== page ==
My Big Fat Indian Bachelorhood

I hereby take this opportunity to declare myself an expert on weddings, seeing as how I’ve attended three in the last month, which involved about forty minutes of standing in line to congratulate rictus-stricken statues of what used to be my friends, followed by nine hundred hours in line at the buffet like refugees, clamouring for a plate of Jain-pizza-schezwan-dosa-pasta-souffle, and finally, having to think of 83957 silly responses when asked, “Beta, why aren’t you married yet?” (Current response: Because Gotham needs me.)

Having said that, I don’t really mind weddings, as long as they’re not mine. But now, my parents are hoping to change that. I don’t know how it happened. They were fine a few days ago, until they summoned me into their room, sat me down and said simply, “We need to talk.” This was stated in a tone one might use to inform a child that his grandmother ate his dog. But I’m happy to say that I reacted in a mature manner, by running away screaming and jumping out the window into a tree made of brass knuckles.

In your late 20s, conversations like these are pretty much par for the course. It’s just another thing that you learn to ignore, much like receding hairlines, and anything that comes out of the mouth of a college kid. It’s just strange that in 2013, one of the biggest matrimony-related issues is still “love marriage”. (Or as the rest of the world calls it, marriage.)

We’re the country that brings history to the party. Nobody bats an eyelid when marriages are disallowed on the basis of identities that were created thousands of years ago, after people did the social equivalent of kids forming cricket teams in school. The guys with the bats decided that they’d be openers, their friends would go one-down, someone else would sell cricket gear and they’d make the 12th man play in a different stadium altogether.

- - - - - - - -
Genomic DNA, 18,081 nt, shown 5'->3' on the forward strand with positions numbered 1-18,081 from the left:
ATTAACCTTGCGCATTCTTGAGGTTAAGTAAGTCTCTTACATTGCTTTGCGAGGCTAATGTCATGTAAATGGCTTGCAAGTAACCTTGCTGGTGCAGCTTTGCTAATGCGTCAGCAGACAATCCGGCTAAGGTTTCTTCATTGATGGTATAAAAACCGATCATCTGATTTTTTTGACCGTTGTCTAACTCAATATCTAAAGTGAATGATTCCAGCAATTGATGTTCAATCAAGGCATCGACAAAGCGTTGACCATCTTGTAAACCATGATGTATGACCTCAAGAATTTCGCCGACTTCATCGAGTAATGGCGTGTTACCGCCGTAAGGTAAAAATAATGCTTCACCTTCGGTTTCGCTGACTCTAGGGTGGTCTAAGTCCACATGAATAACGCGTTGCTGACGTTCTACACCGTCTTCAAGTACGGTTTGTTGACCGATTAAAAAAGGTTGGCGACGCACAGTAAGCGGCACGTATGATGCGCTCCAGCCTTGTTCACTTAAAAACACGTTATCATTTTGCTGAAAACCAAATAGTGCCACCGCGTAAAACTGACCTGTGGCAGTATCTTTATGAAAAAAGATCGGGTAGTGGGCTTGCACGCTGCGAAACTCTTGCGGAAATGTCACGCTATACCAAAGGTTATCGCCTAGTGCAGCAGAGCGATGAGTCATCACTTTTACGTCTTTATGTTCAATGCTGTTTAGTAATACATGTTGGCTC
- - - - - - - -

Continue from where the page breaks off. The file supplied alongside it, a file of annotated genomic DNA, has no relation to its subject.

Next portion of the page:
This is not to say that the concept of arranged marriages is totally insane. No, because arranged marriages give people a chance to cherry-pick the qualities without which any union would crumble, like green cards and a lack of manglik cooties. Also, arranged marriages are special because you get successfully wingmanned by your parents. That would never work anywhere else. Imagine exchanging glances with a beautiful woman at a bar, only to have your mom rush up to her and go, “My son is MNC job, potty-trained at six months, having keen interest in hobbies. NOW WALK AROUND FIRE AND POP OUT LITTLE VERSIONS OF HIM!”

One of the oldest arguments thrown around by parents is, “In India, when a boy and a girl get married, their families also get married to each other.” Ignoring the thought that it would be really weird for my Badi Mausi to wed your Pomeranian, what this statement really means is that you’re worried that your child will, without question, bring home the spawn of Dawood. (Now let’s have a moment of silence for Javed Miandad.)

Another argument is that with arranged marriages, you meet people with the same long-term goals, i.e. growing fat together. No wait, I mean they both want to get married, as opposed to a lot of relationships in your 20s that end because people fall for people who have vastly differing long-term goals, as in, “I want a stable future” versus “I want to find myself by sailing around the world in a pencil box and adopting llamas in countries named entirely after consonants.”

Also, for a nation that loves matrimony, we still mix up the words ‘wedding’ and ‘marriage’ a lot. This exchange is more common than it should be:

Friend: “Hey man, you’ll be there for my marriage na?”

Me: “Why not? I’m free for the next 40-odd years.”

Here’s the difference: A wedding is the ceremony and the associated drunken, shoe-stealing Barjatya wet dream used to herald the onset of marriage, which is a long-term sacred institution nurtured and cherished by lovers, therapists and home loan companies.

I have about eleventy five more weddings to attend this year, so I’m pretty sure I’ll pick up more insights into the process. Not that it would help my parents’ cause much. They’ll have to wait. Gotham just switched on the Bat Signal.